048 - Timmy Brooks
Updated: Jul 13
Timmy Brooks joins us from Synergy Houses to talk about sobriety, finding structure while transitioning out of treatment, and learning how to have fun in recovery. He talks about keeping personal recovery and work as a recovery professional separate and intentional. Enjoy.
The Illuminate Recovery Podcast is about Mental Health, Mental Illness, and Addiction Recovery. Shining light on ways to cope, manage, and inspire. Beyond the self care we discuss, you may need the help of a licensed professional. Curt Neider and Shelley Mangum are a part of Illuminate Billing Advocates (illuminatebilling.com). They are committed to helping better the industry and adding value to the lives of listeners by sharing tools, insights, and success stories of those who are working on their mental health.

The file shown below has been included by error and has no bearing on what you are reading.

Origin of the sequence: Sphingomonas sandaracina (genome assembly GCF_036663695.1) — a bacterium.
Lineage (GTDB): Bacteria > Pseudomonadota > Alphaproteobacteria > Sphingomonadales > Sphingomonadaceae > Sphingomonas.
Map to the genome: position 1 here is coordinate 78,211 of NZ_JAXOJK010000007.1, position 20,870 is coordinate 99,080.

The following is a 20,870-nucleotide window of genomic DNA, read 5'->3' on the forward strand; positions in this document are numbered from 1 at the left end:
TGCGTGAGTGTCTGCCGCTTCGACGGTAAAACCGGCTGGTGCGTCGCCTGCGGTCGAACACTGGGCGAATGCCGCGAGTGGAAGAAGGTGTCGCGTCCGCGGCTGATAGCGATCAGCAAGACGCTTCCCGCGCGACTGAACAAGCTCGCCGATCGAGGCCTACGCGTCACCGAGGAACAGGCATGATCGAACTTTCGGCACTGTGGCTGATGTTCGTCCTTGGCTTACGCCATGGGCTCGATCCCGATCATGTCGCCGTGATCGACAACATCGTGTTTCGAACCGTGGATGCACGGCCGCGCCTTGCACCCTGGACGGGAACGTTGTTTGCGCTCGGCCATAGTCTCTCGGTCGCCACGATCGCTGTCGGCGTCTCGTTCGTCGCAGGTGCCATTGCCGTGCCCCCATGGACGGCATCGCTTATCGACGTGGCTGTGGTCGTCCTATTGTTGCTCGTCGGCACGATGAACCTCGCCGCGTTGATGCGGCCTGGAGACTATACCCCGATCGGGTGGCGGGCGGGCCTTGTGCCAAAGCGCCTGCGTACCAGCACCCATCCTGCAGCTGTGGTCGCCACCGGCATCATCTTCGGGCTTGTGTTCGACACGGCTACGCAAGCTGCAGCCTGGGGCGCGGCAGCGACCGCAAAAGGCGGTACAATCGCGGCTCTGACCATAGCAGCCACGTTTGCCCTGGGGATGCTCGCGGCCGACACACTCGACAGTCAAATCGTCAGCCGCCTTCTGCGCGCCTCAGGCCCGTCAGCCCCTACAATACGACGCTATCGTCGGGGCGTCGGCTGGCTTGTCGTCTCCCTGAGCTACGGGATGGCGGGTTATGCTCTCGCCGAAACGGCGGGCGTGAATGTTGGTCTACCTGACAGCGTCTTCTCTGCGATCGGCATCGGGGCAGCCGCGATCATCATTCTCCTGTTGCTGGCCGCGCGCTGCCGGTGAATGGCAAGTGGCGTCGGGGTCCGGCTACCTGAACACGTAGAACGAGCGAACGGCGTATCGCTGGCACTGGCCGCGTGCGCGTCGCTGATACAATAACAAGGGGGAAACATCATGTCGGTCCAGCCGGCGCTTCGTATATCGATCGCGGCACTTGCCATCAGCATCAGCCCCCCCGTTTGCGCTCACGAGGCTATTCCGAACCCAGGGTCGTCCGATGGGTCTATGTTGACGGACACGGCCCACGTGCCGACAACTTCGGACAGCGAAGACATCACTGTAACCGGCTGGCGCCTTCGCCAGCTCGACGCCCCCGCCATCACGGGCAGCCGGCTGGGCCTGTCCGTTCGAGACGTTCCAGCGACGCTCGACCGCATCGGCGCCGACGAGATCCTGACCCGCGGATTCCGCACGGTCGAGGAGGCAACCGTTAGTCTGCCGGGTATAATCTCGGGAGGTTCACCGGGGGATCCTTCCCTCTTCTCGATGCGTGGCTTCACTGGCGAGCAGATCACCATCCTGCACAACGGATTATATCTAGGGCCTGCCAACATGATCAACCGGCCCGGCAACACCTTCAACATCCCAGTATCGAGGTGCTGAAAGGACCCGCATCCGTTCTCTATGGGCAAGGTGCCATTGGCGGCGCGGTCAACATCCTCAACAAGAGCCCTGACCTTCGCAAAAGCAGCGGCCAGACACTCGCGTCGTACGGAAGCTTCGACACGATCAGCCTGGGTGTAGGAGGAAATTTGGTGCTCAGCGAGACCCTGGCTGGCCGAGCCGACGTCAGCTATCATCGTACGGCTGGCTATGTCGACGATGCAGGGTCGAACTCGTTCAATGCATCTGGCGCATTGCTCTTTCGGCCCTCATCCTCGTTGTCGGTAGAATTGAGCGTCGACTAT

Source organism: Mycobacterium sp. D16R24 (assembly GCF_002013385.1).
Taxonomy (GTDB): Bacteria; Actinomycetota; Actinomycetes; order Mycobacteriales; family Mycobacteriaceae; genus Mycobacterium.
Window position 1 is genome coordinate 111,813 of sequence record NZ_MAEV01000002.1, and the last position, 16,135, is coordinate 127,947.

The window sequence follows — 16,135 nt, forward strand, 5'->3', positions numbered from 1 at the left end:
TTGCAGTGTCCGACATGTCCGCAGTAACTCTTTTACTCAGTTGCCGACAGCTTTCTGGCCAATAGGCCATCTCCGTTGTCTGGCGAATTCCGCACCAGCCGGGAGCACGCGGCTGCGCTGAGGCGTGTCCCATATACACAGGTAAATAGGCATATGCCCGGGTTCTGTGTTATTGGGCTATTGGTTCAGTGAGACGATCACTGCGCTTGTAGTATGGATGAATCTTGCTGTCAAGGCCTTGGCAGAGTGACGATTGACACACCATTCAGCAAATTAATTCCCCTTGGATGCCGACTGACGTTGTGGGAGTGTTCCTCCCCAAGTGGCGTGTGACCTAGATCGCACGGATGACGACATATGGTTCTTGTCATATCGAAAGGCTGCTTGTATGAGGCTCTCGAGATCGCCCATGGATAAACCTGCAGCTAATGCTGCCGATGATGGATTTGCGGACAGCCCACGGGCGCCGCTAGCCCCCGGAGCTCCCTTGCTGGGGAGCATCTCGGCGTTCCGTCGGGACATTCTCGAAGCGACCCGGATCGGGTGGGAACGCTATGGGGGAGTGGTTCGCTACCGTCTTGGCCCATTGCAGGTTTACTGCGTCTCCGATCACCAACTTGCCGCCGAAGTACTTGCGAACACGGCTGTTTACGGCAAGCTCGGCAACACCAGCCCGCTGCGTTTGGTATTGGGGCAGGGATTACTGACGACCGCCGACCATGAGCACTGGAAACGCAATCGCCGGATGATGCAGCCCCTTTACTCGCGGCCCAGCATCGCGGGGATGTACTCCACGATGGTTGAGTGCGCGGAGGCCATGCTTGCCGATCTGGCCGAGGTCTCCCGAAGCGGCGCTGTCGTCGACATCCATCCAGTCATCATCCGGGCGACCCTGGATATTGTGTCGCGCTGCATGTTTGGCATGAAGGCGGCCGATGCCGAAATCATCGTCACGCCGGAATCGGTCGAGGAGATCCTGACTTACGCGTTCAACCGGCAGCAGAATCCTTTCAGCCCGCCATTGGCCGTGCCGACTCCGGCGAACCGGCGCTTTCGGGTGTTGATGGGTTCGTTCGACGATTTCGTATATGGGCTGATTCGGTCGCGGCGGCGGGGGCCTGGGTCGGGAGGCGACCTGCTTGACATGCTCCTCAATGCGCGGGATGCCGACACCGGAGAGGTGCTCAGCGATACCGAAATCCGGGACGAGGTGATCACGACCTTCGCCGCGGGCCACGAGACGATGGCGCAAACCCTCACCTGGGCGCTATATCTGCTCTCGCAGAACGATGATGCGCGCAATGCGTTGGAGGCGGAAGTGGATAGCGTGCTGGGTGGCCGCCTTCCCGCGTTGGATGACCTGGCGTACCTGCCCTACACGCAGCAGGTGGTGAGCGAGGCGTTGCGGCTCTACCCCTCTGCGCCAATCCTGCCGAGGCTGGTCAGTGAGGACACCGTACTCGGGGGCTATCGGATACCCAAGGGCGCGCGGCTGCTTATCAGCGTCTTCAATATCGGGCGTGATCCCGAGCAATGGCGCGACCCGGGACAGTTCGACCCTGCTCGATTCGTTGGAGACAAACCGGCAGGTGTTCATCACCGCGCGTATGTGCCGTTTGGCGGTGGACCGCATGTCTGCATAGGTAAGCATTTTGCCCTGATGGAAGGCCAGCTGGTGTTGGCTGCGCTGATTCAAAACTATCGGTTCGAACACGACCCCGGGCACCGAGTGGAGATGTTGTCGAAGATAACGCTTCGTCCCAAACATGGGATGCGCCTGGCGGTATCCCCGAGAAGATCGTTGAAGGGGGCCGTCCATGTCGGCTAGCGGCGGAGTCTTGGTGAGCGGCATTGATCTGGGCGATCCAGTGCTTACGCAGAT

Transcript (no grammar): timmy burks joins us from synergy houses to talk about sobriety finding structure while transitioning out of treatment and learning how to have fun in recovery he talks about keeping personal recovery and work as a recovery professional separate and intentional enjoy welcome to the illuminate recovery podcast we shed light on mental health issues mental illness and addiction recovery ways to cope manage and inspire beyond the self-care we will discuss you may need the help of a licensed professional my name is kurt neider i'm a husband father entrepreneur a handyman and a student of life i avoid conflict i deflect with humor and i'm fascinated by the human experience and i'm shelley mangum i am a clinical mental health counselor and my favorite role of all times is grandma i am a seeker of truth and i feel like life should be approached with tremendous curiosity i ask the dumb questions i fill in the gaps the illuminate recovery podcast is brought to you by illuminate billing advocates make billing and collection simple with leader in substance abuse and mental health billing services verification and analysis of benefits pre-authorizations utilization management accurate claim submission and management denial and appeal management and industry leading reporting improve your practice's cash flow and your ability to help your clients with eliminate billing advocates today we are kurt and i are privileged and excited to talk with tim brooks tim is the executive director and owner of synergy houses in the greater philadelphia area synergy houses provide safe sober living environments for people seeking a path to recovery i know that tim has also been um you know really active in the prevention area nationally you know going around talking to universities and young adults as well as others to try and you know prevent some of these issues that are happening tim we're super excited to have you today thank you yeah thanks for having me looking forward to it um it's kind of fun everybody has a little bit different story and and i i love the stories maybe everybody doesn't love the stories but i love the stories and so tim maybe give us just some information as to how you ended up with sober living homes and how you ended up in the recovery community and maybe some background as to you know where you came from yeah sure you know i our treatment industry is like is so it's so wide and dynamic and there's so many different avenues and i think um i think sober living is you know the best analogy for it is like the wild wild west it's a lot of asking for forgiveness rather than permission it doesn't require the certifications or the licensures or qualified folks that have experience or wisdom in the industry to get involved and so the industry of sober living in general i think is like it's very cottaged i think sadly you get a lot of players that are not people who do what they say and say what they do um and me personally like i'm i'm a um i'm a person long-term recovery i found like a lot of us that work in treatment i found uh the sober pathway when i was 18. i made enough mistakes to to be put myself in a place where i was willing to look at the reality of who i was as a person and fortunate enough to have a lot of great people and great resources to to encourage me and enlighten me on a process that worked which was uh nothing special nothing special other than um just people you know being put in the community and environment where it was clear that i was around people that thought the way i thought that talked about living life the way i knew i lived life and seemed to have to be in a much happier spot and talked about the things that they did and offered their perspective and and uh i was able to buckle through the hard days and get to the other end of it um you know the details of that were some legal consequences and and a sentient hearing with 11 months of sobriety and 100 people from 12-step recovery showing up to support me and a judge sending me away for seven months rather than four years and a lot of the the challenges of just early recovery that everybody goes through that were just details of me but in the end got out the other side and got in life where i i was lucky enough to go back to college and was trying to figure out like what the hell do i want to do with my life and for me like always looked at movies like the wolf of wall street and thought like that was going to be my destiny and you know the writing was pretty clear on the wall when i was in treatment and in jail that that wasn't going to be my destiny but um was lucky enough to kind of recircle with folks that have become prevalent in my life and providing guidance and and learned that like you know i i do i do things well that i really care about and today the things i care about are recovery family sports friendships and in this world of recovery there's a lot of different avenues and something that i was able to put my finger on is that within within structured silver living um i think too many times folks are exactly where i was i was a young adult i was an inpatient treatment and a counselor was passing a couple brochures across the table i was getting a couple minute a couple 30-minute phone calls with guys like me and the therapists are saying this is a great program when in the back of their mind i think most of the people that work in treatment are willing to acknowledge that most people think i think it's a good program because they're not sure they're not sure if it's the same as as it was they're not sure if outcomes are consistent they're not sure what it is so at a at a 30 000 foot level i just wanted to be about trying to solve that problem so i'm curious about that so i think you're right i think that most you know the programs are fairly um robust and there's probably there's probably plenty that are pretty connected to outcome measures but there's probably a lot of therapists out there doing work and hoping that what they're doing makes a difference where it's not as smooth and transitional as it should be right it's not connected as it should be what are you doing to make a difference in that you know i think it's really simple it's it's nothing more than like um you know committing to some values putting having the right resources setting things up in a position where you know decisions are made for people and not and not for businesses uh you know being really clear about the services the services that are provided and then actually following through on providing those services and and so at a at a high level that's what it is right and then internally it's like shaping a culture um to maximize the output of people feeling empathy and love and support it's holding lines of accountability so that through our experiences we learn that when we when we choose our way instead of the way that's best for the group it doesn't it doesn't go well and it's aligning with collaborative partners that can be really good at things that we're not really good at like clinical care medical services uh family family counseling it's creating processes within so that when we have you know we get as as sober living you know we get we get 20 to 22 hours a day with our guys right like that's a lot of time people are doing a lot of a lot of stuff a lot of things in that time they're having a lot of conversations they're experiencing life and and that's a really keen opportunity for us to like sponge up what's going on with our guys in that time how are they responding to conversations what are they doing with that time and and creating systematic processes to communicate that with clinical providers so that we can allow clinicians to like really uh expedite and understand what's happening in the lives of the guys we care for and do continued work i like it i mean and just the structure in and of itself and the follow-through which is what i hear is that follow-through let me um let me back up just a little bit and as i'm listening to your story and i'm sure you share your your recovery story a lot um but there's some some pivotal moments as i listen to most people's recovery stories there's always these pivotal moments where they could have gone either way i heard you share one where you know you stood in front of a judge and he gave you i think you said four months instead of years worth of of you know prison time or jail time um did you have talk about that a little bit and any other pivotal moments like that that that shifted you to the direction that was you know more towards recovery than you know towards um addiction yeah i mean i you know i have a i love my life today and that's 100 attributed to the people that helped me in recovery and continue to help me in recovery and when when i got to a place where recovery became part of my my day i wanted i wanted zero part of it like i didn't want to do the right thing i didn't want to get sober i didn't i didn't want a spiritual experience i didn't want to go to treatment i just didn't want to go to jail and and it was really it was really intuitive to me that in order to try to find a pathway to not go to jail i had to i had to embrace i had to embrace some of these principles and at least give it a try right and then and in our in our structured silver living program like i talked to a lot of young guys about that i think as young people we always fall somewhere along the spectrum of from like you know i just want my parents to f off all the way to i'm willing to do whatever it takes to find a happy life at any cost and and i think i also think on any given day we might be somewhere different along that pendulum and for whatever reason through the support of family great great resources other people in recovery like i was i was coached into a place of just recognizing that not for not forever but for right now i had to give this thing a really good chance and if i come out the other end of giving it a really good chance and i don't like who i am or i don't like what's happened or i get through the legal consequences then then i'm i'm at liberty to try another way um but i didn't really i didn't really look at it as a choice and i was i wasn't like i wasn't humble about it either like i went into treatment and i heard a therapist say like you know statistically two of the 20 of you are going to stay sober and and the rest are going to struggle and and i like looked around the room i said all right boys who's coming with me like and you know and i've i've got i've got a long lineage of recovery in my family i've got a father that's been in recovery for 30 years i've got a grandfather that's got 60 years and and i've got this family heirloom that you never want to have which is just a big book that's an aaa book that's signed signed down from my grandfather to my dad from my dad to me and you know there was a uh there was a uh a tradition in the treatment center i went to where people would leave notes in your big book and the other day i was sitting with a guy going through it through the book and i kind of opened the first page and saw a note that somebody said which was kind of pointing back to that conversation where they were like yeah man like i hope you're the other guy i hope i'm the other guy that makes it with you right and i and that's you know that's a dig on myself right like i had i lacked humility in the greatest aspect and in many in many aspects today like still still want more of that and and and being on the other side and and feeling so grateful and lucky to like not have the struggles in my own recovery the way i've that others do it was no factor of of you know telling the world that i was gonna make it and and grinding through it it was just i think it was about you know what the world tries to teach us which is like there's a there's a teachable and repeatable playbook out there it sucks it's really really hard and and there's going to become moments that are extremely difficult to get through and the details within those moments are potentially going to make or break you know my ability to live right like like life or death um and uh so i've been you know to an extent i've been lucky i've been and but more than anything like grateful that i uh i was in a position and had enough motivation to do a lot of the uncomfortable things that led to a life that i really love i think the the uh heirloom can be a really cool family heirloom right the challenge just becomes how do you pass it on before it's needed right because that's kind of one of the challenges with recovery is there's this two sides of the coin where you know we're here for people who need help and need coaching we'd all be better off if we could figure out how to teach that lesson without someone needing to go through addiction right and that's the challenges as a parent when you go to pass that heirloom on you know someday how do you use that as a tool to say you know here's here's what's runs in the family here's who who i am use that as a light and a reason to not get started in the first place right yeah it's a great point um along that same lines you talked about the importance of coaching yeah um you know for you obviously as you got into recovery but um i think it's an interesting road that a family or an individual has to go down as they're not just getting into treatment but also coming out of treatment right and where to go through that most of these people you know either haven't been there before or haven't done it successfully yet right so as you're seeing those individuals come through what is it that you're coaching them on as far as the importance of you know transitional care or a sober living or lifestyle where i mean for it seems like a lot of families would just make the assumption no no they're safer at home right whoever it is we want them at home but from our side we know you know in a lot of circumstances that's much worse you know can be challenging because of family of origin and some of those dynamics how do you coach a family or an individual through that process and knowing what to look for um yeah that's a great question there are um i think you know there's two pieces to it right there's the individual and there's the family so you know with the individual like the young adult male and our circumstance which is who we serve young adult males 18 to 35 um you know the you know a guy somebody that comes into our program and has all the fire in the world to grab resources and 12-step principles and clinical care like he's he's the dream case right and but the reality is that's far and few in between and you know the the people that have come and embraced it and are the great outcomes that have those lives that we all want for everybody like at some point in time they earned their way into a position where they had their arms around most of those things most of the days and so you know the term coaching i think within our program is about teaching guys uh either through experience or through discussion or through treatment like how to how to embrace that persona and be that guy and like as it relates to families like what i tell families is like is that when i was in high school i i copied other people's homeworks i showed up late i did i sat in the back row i did not have a relationship with my teachers but i manipulated my way into it into getting a good grade because i i knew how to work people and but in that same classroom there was a person who sat in the front row they showed up on time they were ready to ask questions because they wanted to learn something they had a good relationship with the teacher and that person got sometimes the same grade i did but when you take me and my family and that guy and his family and you put us in the same room nobody in the world is wondering why in the same environment we had two completely different outcomes and i often invite families to to you know look and understand treatment with the same respect that on you know and with a caveat saying that you know success and recovery demands us to be that person in the front of the room that shows up ready to ask questions that has the relationship with the professor that cares and is invested in the process and you know synergy houses in our program in many ways is about teaching people how to migrate from the back of the room to the front of the room to be that guy and it's it's very subtle things right i think it's like it's the fact that you know when when somebody walks into a 12-step meeting it's a bunch of strangers and you know if if we're not willing to make an effort to connect with like-minded people and stimulate relationships it's not going to happen right and so there's you know part of entering a community-based program is there's gonna be some resources to help people create those bridges right like i'm i'm sitting in my car outside of a golf course about to go play golf with three of our residents who are new that showed up in the last 30 days with another guy that's in long-term recovery to show them what fun looks like without a beer in your hand when you're walking around a golf course like those those things make a big difference where people can get a taste and and have a mild perspective of like wow like this is this can be different and you know being around other people that that feel like you look like you you know sound like you all of those things can make a big difference in the paradigm of of the willingness for somebody to you know maybe the next time they go to the meeting they do sit in that front row and raise their hand maybe maybe they do call that phone number maybe they they do offer feedback in in a group led by therapy um all of those things yeah sitting in the front row gets a bad rap it does my my mom always taught me as a kid to sit in the front row and i think she did it because i think if you're in the front row even on those days when you don't feel like doing it or you're tired or whatever you just get more out of it right and so i think it's kind of one of those it's a physical example of being putting yourself in the right place in the same way that in recovery you're kind of just constantly trying to figure out how to get your head in the right place right so kudos to you on on spending spending the day golfing i wish i was a little closer i would tag along but um that that ability to change that mindset and know that there are other fun things to do is really a challenge so that's that's interesting that that's the process that you guys are going through well i think i think um that it's important what you talked about of of this dynamic i heard you say that you know sober living is kind of a the wild wild west where the you know the regulating bodies there's not as much regulations and and guidance as to how to run a sober living and and how to you know have the clinical pieces there it's a it's kind of an outlier in in those senses like you talked about how do you mitigate for that piece because i mean we all know well maybe a lot of us maybe some of us don't know the challenges that come into sober living when somebody's there that's not maybe not quite as engaged or is not quite ready to be there and you know ends up relapsing and taking you know several people with them how does how do you mitigate that or think about that yeah i mean i think from an organizational perspective it's really simple you just take you take the the components of uh mainstream treatment that that formulize organization and you intentionally integrate them into structured sober living right so uh examples being uh good financial backing right we go out and find partners that are committed financially so when a pandemic happens we're not making decisions that are going to have an impact on our residents you can weather the storm right which is how it works in mainstream treatment you go out and you intentionally look for governing bodies that are willing to give supervision and feedback to you and and audit you if you're ever you know unintentionally out of line right which is exactly what happens in mainstream treatment you you uh you don't cut corners and you don't just you know rely on forgive asking for forgiveness and you get caught you actually go out and you get zoning and you check with the ordinances and you and you go through the borough and you develop a reputation with the people in your neighborhood and let them know that you're this p this group here that's trying to provide a purpose and and you deal with it you deal with the couple people that that might not like that and rather than hiding in front of them and you come out and you just do it right and so i think that's that's us saying hey we're here we want to be here for a while and we want to do this right and then you know internally like we have we have some core values and some principles that we stick to related to people struggling like not not everyone is a fit for synergy and not every fit for synergy is going to come to synergy but and the other thing that's true is not everybody that comes to synergy is going to is going to find success and and people do fail and that's the reality of our industry but what what's going to happen when you know how are we going to respond and what is our culture like and you know what we subscribe to is just this notion that like you know no one individual is more important than the community as a whole right which to us means that if somebody is making decisions or providing such an impact on the community that's making it more challenging for others to find a life they're looking for then they're no longer a fit for our program and we owe it to our staff the culture the existing guys to help steer guys into uh different programs if that's the position they put them in right there's you know i didn't come up with this line but another great program did and they they often say like you know nobody gets kicked out of our program they just put themselves in a position where they're no longer welcome to stay right and and that statement i think runs really true with all things related to mental health and substance use is you know it's it's never you know i don't i don't in my own life like i don't internalize and feel guilty for the challenges i have in mental health and substance use but knowing what i know now i sure as hell feel responsible to actively work on a solution for them and that's that's the same um perspective that we implore our guys to subscribe to as well well which is super powerful because what you're doing and i can tell just by just by the words you're using is that you expect um them to be honorable you expect them to have the highest integrity and honesty and we're going to show up and we're going to do you know more than what's expected and and all those kinds of concepts and so what you're saying is accountability you can choose to do what you want but there are consequences that come with those actions and you chose it right you can choose you can choose this consequence which may be positive and you want it or you choose the one where you got to go live somewhere else and you chose that and and we're okay with that too right we love you and we care about you and it's okay for you to choose those things i think that's one of the most powerful teaching models that's out there that you know that even parents today are trying to you know struggling to learn how to do that that that you know comes back to the family dynamic of where we start to have problems is we think we're helping people when we when we enable them and and we don't even realize that's what we're doing so our program internally is a structured face system which is like a lot of programs however the catch with us is that progression through our phases has nothing to do with time i think too many times especially as young people in recovery we put ourselves on these clocks right we go in i'm going to sit in this bucket for 30 days i'm going to sit in that bucket for 90 days and we equate success to spending time in a in a continuum when the reality is time doesn't mean much it's just about what are we doing in that time so we break it we break our progression down into like achievable measurable goals within three aspects of life recovery structure community and and through that you know conceptually we are putting the ball in the hands of our guys and and they get to drive that bus right guys get to earn privileges and flexibility in in you know weeks and short months if they choose to be that guy in the front of the room or if they're willing to work for it and folks that are having a harder time migrating uh tend to take a longer period within our program in order to migrate into those roles of flexibility and responsibility so important and i and i love the structure right just the structure itself is something that that some some in recovery are not used to that structure or a healthy structure and so they need that guideline and when you lay out the rules very clearly it makes it so much easier to follow that and to stay within the lines so that that you keep yourself safe um so so i think it's so important and i love the detail in which you talk about um that structure and how you do it and even in a sober living where you know you're not i'm assuming you're not getting paid by insurance companies so you don't have that regulating body over you you really get to decide what your program is going to look like and what your support system is going to look like and so when you make it the very best it's got to be all the difference in the world right it makes all the difference to that recovery person 100 yeah we're we're you nailed it we're outside the world of insurance pay so it's all cash pay and we get to hire great staff and and have a great house and and um and and really kind of dictate how we want to shape things and create culture and all the above so let me ask you this um as you have gone through your recovery obviously you've learned a lot of the things that i don't know maybe they were missing in your recovery and you know things that you discovered that could have been helpful or that were beneficial and you made sure that you incorporated that um what are some of the the main tools that you use to stay in recovery yourself like what's that what's that look like today for you yeah so so i'm uh i'm a member of of a 12-step program which is really the center of it all for me and so i think specifically as a person that works in treatment differentiating what i'm doing as it relates to my own self-care in recovery from serving a community that's in a program uh i support are two totally different things and recognizing how separate those are and consciously making an effort to nurture you know my own recovery is arguably the most important thing um like a lot of guys attending meetings um having a routine uh recognizing that i don't go every day being the person i want to be and when i make those mistakes writing them in the honorable integr in an honorable way with integrity um which is not always intuitive me i have intuitive to me i have a lot of great people that are willing to support me and talk to me and and and help you know figure out how i can get to a good place um and then other things like you know i thrive in in discipline and routine um so it's exercise prayer meditation uh having balance um and uh those things are all you know really relevant in my life and when when i love where i am and when i'm when i'm treating people really well it's usually because those things are really really sharp in my life yeah super important pieces um and i love the way you you know the way you talk about it is you're not perfect and you're not doing it perfectly and you do make mistakes and sometimes you engage in behaviors that you're not even aware of but you've created this network of people that that are there to help you go hey timmy this might not be the way you you meant to show up and and you may not have recognized this but this happened so that you can correct things that you may not even be aware of 100 what's um so those mentors that you have do they change do you have a solid group of mentors has that shifted over the years talk about that a little bit it's it's shifted a little bit you know it's um it's um it's it's shifted here and there i think for the most part it's a it's a core a core group um but you know new people come behind and and people move and and try new things see new things um but i think you know they're having a couple people in my cabinet that understand what's going on in my life know what the big problems are know what my my gears are grinding over and have that i have a relationship with where i'm willing to hear embrace and put into action or feedback is um it's it's the difference maker and attending meetings and helping newcomers and and and you know trying to nurture healthy relationships and being that person that's honest and capable are all um you know supporting aspects to having those people stay strong in the way that i have relationships with them yeah i love that um talk about you you said one of the other things that's really important to you in life now you know maybe different than before but those value pieces was you talked about your family and and i've heard you say you know you've got this the big book that's been handed down from you know several generations and so it's in your family how do you what do you do with that and i'm i guess i'm making an assumption that you have children because you said you had family um so correct me if i'm wrong but what do you do in that situation how do you how do you change those patterns or break those chains uh i don't have kids yet probably soon but no kids yet uh you know what do you i'm not really sure you know i think i i look at myself and my family my meaning you know my dad and my grandfather and the other people my great uncle all people my my uncle all these people that are in recovery and i you know i was incredibly lucky and you know for a lot of reasons right but related to recovery you know i i've got a really great relationship with my dad and growing up i admired him respected him respect him and you know looked at his life and always thought like if i had what he had i'd be pretty happy and i'd be good with it and i i talked to a lot of people that are in early recovery especially young people and they're they're unsure if like if they find the magic that recovery has to offer are they even going to be satisfied with what that is and and i didn't have that experience like i had i had living proof with a guy that i respected that if i if i earned what he earned i i had a pretty good confidence level that i'd be okay with that and and in many ways like having that not be a part of my journey made the experience way less challenging to overcome and there's a lot of little things like that that i think made my journey in early recovery not as challenging as others and as it relates to my own family and kids and what that looks like you know i talk to enough parents that are in turmoil and i've sat in on enough like those zoom webinars where it's you know if if my children have to deal with that then so be it there's not a chance in hell i'm going to be able to cure it it's probably it's hopefully not my fault and uh and and i don't and i'm not gonna co-sign it i can promise you that but i do um i do feel you know pretty grateful to like hopefully be in a position whenever that is um if it is to to offer resources and and and be a living example of like the alternative that's possible out there not just for you know kids to be or for for anyone really well which which what you said is so profound right is that you're showing up and you've seen your dad show up and go through recovery and and you know really um appreciate the life that he's provided in the relationship that you have with him which you know as you said recovery maybe was a little bit i don't want to say easier but maybe not as challenging for you as some or maybe not as long as for some as it was for you and i think that family dynamic that family support and that you know that example that you exhibit to others of what recovery is and what being honorable looks like that's different than being perfect and not making mistakes is huge it's huge relationship is everything and that modeling is so much more valuable and important than the words we say sometimes yep totally um so i'm wondering timmy other than your pending golf game that i know you're you're um waiting to tee off for what else is in the future for for you and synergy houses um what's in the future a lot of awesome stuff you know in in two months we're opening 15 beds of collegiate recovery um which is going to be its own its own property with with uh its own crew of staff to help um to really serve as an experience for guys to have a successful college experience while in recovery um there's 20 colleges within a 15-mile radius of westchester pennsylvania and we're hoping to position ourselves is really this amazing national option for folks that are in a recovery that want to come to us and get grounded and then transition either into college or transfer from an existing school so we have a ton of resources case managers support staff a lot of collaborating clinical partners to really set up the quality quality experience for guys to have that experience here you know in the in the next couple months we're hoping to finalize the organization of a women's program which would look like a mirror image of what we currently have for synergy for men which would be a really a really awesome program for me for women with you know four or five full-time dedicated staff members uh program of structure routine um that's gonna be all about helping people exit residential treatment and taking those tools integrating them into life and when they launch from us be you know have the support of the world to be independent successful and happy and in the way that those want to be you know where it goes from there i i don't really know i really don't but it's um it's been it's been a lot of fun so far i can tell you that well it's pretty impressive and i love that model right so instead of being in a frat house there you know there's a sober place that's going to support their subraid sobriety and their choices and um because you know college is kind of a difficult place to stay sober depending on who you hang out with so i think i mean i'm just thinking about that scenario as you talk about what you're offering and it's pretty profound i love to you know just the idea of these guys that are supporting each other and have those case managers and all of those resources wrapped around them and then allow them to transition into school with that continued support um i love that model that's pretty cool i'm wondering are you just is your sober livings how far spread are they in what areas um are are they just in one locale are you you know going national with that so we're just in in westchester pennsylvania which is about 30 miles west of philadelphia right now we have no plans to exit that immediate environment um will we in the future maybe i i don't really know but for right now it's it's really just about making an impact in this local community that's fantastic i love it um one last question that i have for you i always like to you know occasionally like to ask this question maybe because i just need to add to my reading list but what are some of your your your baseline uh books to read that that just you know you know you have to come back to them every so often well that is a good question i mean you know i read a lot of a lot of uh just boring informational google like hey what's this what's that you know have you heard of you know cbt or dharma recovery or whatever it is and then i'm just ripping through facts and research and all that crap which isn't really you know the most attractive reading in the world but it's just information um when i was behind bars i read some danielle steele and some some some books like i'm broken and tweak and that kind of stuff but i am i am not the most the biggest uh reading for pleasure guy in the world a lot of it's just knowledge around the space we occupy um and we work in and and trying to figure it out but probably be better for me to ask you that question so i could i could uh dip my toes in that world that's a good question i uh i seem to like you know i seem to take a year and wrap my head around a specific book um and you know over the last there's several like i i reread um man search for meaning this year and by viktor frankl so kind of reread that one and it's it's interesting how different things come up as i reread a book and kind of wrap my head into it i know the eighth habit by um by stephen r covey he did seven habits of highly effective people that was just a you know a huge seller but one i hadn't heard of was the eighth habit that he wrote after that um tons and tons of really fantastic information there um kind of you know beyond the 7 habits and incorporating the seven habits that that one was super super incredible um will definitely be a handbook for me in the future and another one that that's um as old as the heels that i love to come back to and i'm constantly thinking about the stories that were shared is a book by maxwell maltz called cyber cybernet psycho cybernetics it's it was really old but he talks about the power of the imagination he was a plastic surgeon you know trying to dive into why do some people who i do plastic surgery on think that their life has now been changed miraculously and others go yeah really didn't help at all and and kind of diving into that piece and and the power of the imagination so i could go on but those are some of my some that i really love to read and have read most recently so good question love that uh i love that we've been able to talk today um tim timmy i've seen um i've heard you talk about a lot of really cool things and and it's got me thinking about other possibilities out there and other ways to help the recovery community be successful not just on the short term for residential treatment you know or some of the lower levels but long term which is what i hear you talking about so thanks for your efforts super um commendable thank you now i appreciate it and thanks for being on the show and sharing some of these this information i think there's going to be people that would really like to connect i know we had somebody on that was in sober livings before or at least was ranking sober livings as to whether they were were you know really good places for you to get recovery and and were not um and so i'm sure people are going to want to get a hold of you because you really do run a reputable program what's the best way for them to do that um probably by email my email is timmy p-i-m-m-y at synergyhouses.com awesome excellent well i appreciate that timmy and thanks for your time today and uh i hope you have a fabulous golf game absolutely thanks guys thanks to me